In their 2008 battle at Cork IT, a two-point win propelled WIT forward and they subsequently proceeded to win the competition. Both sides carry survivors from that day, nine of that UCC team in line to feature today and seven of the WIT side. Yet, for UCC, that result still rankles as they were in strong contention all through and manager Paul O’Connor is hoping that defeat will provide the motivation for today’s tussle.
“That game last year was there for the taking and it’s unfortunate we couldn’t do it. It’s a big motivation for us going into this game. It’s 11 years since we’ve won the competition, which is a long time for UCC, and we’re hopeful the weekend will go well.”
UCC’s campaign to date has largely been defined by their blip in the group game against Cork IT and their stirring recovery since then. The loss to CIT was a grave disappointment and handed them the arduous task of travelling to NUI Galway last week for a quarter-final tie. At the interval the portents were not good as they trailed 1-10 to 1-5.
“Over the years Galway has been a hard place to get a result,” says O’Connor. “It was a big challenge, we were down at half-time, but I felt we were unlucky. The second-half didn’t start great, but we kept on hurling and the lads really rose to it. We’ve upped the intensity since the CIT game and it has paid off.”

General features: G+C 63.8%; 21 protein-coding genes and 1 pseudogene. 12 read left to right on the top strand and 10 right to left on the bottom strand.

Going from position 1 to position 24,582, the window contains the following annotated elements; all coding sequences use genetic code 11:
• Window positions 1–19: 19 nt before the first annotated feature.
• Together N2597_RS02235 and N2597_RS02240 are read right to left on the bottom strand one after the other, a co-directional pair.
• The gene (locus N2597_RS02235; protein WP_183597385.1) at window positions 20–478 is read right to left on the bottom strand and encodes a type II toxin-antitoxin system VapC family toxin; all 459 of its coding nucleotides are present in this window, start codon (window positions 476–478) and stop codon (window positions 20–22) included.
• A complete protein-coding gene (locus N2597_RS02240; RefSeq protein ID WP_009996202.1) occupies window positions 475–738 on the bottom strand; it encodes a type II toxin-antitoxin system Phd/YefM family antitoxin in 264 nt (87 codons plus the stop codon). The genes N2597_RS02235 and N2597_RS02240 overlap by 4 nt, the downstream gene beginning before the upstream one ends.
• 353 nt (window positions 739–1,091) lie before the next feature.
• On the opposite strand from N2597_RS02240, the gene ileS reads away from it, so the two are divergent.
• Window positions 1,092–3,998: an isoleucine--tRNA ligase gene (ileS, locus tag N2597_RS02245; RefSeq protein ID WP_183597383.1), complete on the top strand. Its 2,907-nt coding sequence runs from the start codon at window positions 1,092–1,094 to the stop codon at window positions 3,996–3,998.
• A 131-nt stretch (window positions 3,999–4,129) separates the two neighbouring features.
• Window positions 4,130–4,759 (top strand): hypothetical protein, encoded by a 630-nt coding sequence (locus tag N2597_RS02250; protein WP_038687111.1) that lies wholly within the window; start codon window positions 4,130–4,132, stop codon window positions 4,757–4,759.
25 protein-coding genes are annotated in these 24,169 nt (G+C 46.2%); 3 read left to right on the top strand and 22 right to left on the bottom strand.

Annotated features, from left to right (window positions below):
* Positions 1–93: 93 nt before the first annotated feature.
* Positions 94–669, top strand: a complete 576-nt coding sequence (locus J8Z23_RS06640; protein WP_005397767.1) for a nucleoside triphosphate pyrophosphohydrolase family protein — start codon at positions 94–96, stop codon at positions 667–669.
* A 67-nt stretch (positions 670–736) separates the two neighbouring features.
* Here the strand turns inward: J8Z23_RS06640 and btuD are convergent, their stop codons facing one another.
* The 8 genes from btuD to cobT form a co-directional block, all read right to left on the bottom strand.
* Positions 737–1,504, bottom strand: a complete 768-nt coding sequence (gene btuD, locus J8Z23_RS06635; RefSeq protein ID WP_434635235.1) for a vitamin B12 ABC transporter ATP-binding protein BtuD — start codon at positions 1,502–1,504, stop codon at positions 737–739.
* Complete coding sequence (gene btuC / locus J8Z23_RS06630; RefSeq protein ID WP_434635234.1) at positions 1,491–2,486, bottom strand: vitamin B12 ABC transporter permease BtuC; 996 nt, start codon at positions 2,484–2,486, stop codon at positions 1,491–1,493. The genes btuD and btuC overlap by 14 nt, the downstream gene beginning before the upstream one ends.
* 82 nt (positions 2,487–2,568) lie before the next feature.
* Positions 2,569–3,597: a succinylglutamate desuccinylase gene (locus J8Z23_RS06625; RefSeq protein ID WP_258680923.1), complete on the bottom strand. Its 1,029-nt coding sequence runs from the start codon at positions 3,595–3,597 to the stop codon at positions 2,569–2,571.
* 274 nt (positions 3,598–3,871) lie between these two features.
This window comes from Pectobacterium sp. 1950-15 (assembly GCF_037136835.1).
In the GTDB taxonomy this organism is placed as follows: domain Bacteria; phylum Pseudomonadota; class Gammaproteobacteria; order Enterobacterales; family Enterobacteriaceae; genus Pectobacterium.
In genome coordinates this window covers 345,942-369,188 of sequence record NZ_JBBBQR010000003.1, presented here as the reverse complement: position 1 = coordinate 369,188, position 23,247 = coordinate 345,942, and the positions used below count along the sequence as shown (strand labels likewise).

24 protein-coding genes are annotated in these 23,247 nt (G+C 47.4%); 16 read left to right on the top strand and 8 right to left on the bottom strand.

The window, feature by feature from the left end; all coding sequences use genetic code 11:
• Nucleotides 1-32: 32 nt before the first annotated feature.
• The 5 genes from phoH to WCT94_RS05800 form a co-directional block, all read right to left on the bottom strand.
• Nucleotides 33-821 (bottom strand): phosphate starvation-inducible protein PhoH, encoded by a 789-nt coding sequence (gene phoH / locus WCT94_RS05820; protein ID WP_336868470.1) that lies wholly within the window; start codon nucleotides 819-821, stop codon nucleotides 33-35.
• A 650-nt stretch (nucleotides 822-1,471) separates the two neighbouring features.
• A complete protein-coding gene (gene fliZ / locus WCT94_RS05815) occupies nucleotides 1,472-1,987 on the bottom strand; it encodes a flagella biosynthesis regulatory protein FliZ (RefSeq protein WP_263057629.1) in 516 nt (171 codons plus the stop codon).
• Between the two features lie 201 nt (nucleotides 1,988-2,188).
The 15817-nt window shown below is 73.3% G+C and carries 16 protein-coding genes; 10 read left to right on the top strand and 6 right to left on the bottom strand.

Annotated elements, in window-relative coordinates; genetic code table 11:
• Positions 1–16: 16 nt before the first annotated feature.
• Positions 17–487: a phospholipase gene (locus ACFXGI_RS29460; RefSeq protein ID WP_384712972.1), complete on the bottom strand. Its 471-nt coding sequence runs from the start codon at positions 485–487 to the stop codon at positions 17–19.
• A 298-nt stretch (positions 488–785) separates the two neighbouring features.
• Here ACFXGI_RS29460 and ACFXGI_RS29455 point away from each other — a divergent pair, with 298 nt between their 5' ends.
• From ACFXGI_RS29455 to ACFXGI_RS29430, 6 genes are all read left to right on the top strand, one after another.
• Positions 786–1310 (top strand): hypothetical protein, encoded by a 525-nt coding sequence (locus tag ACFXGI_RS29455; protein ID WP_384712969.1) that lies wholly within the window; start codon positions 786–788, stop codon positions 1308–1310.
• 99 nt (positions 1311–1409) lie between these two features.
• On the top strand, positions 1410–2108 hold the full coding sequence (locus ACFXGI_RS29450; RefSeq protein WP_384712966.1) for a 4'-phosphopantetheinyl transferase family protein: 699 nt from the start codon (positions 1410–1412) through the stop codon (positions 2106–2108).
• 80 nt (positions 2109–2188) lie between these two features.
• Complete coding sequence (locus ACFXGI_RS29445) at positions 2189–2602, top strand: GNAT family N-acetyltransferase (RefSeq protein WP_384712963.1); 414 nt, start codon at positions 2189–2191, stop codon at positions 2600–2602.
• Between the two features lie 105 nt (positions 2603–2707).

WIT have also had to navigate roadblocks to reach this stage. Their season began inauspiciously with an opening day defeat to UL. A comfortable success over Dublin IT got them back on track, yet the gradient got steeper again when they were thrown into the bearpit away to Limerick IT.
“We’ve had some tough battles”, remarks WIT GAA Officer John O’Shea. “After the UL game we had to regroup, but the quarter-final looked difficult against LIT. It’s a very intimidating place to go to, with all the supporters nearly on the pitch, and we’ve a bit of a rivalry with them over the years.”
Yet WIT smashed the pre-match theories of a nailbiter with a 2-14 to 1-7 victory.
“We were slightly confident going into the game, but to produce that sort of a performance was fantastic. Everyone threw their shoulder to the wheel and we’re delighted now to be back in the finals.”
The manner of their respective quarter-final triumphs creates a sense of buoyancy in both camps at their chances. WIT may have lost some of last year’s stars, but the continued brilliance of TJ Reid, Stephen Lillis and Fintan O’Leary, allied to the emergence of Enda Barrett and Timmy Hammersley, has been critical to date.
The return of Kevin Hartnett is a big boost for UCC, yet has been offset by a doubt over full-back Darragh McSweeney who has a medial ligament problem. UCC’s defence remains their cornerstone with Shane O’Neill and Richie Foley in superb form, while they will need Shane Burke and Stephen Moylan to cut loose in attack again.
The teams appear well-matched and a narrative along the lines of last year’s tie could be in prospect. But UCC looked to have turned a corner last week and their motivation could edge it.